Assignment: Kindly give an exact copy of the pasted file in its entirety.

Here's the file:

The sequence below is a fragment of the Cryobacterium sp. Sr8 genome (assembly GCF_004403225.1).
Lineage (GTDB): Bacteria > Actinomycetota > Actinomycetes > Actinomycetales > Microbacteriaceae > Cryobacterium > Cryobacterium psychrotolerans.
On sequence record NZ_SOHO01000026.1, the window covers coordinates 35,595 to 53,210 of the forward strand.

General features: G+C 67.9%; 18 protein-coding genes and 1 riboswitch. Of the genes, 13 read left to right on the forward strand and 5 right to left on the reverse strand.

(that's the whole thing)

The sequence below is a fragment of the Cryobacterium sp. Sr8 genome (assembly GCF_004403225.1).
Lineage (GTDB): Bacteria > Actinomycetota > Actinomycetes > Actinomycetales > Microbacteriaceae > Cryobacterium > Cryobacterium psychrotolerans.
On sequence record NZ_SOHO01000026.1, the window covers coordinates 35,595 to 53,210 of the forward strand.

General features: G+C 67.9%; 18 protein-coding genes and 1 riboswitch. Of the genes, 13 read left to right on the forward strand and 5 right to left on the reverse strand.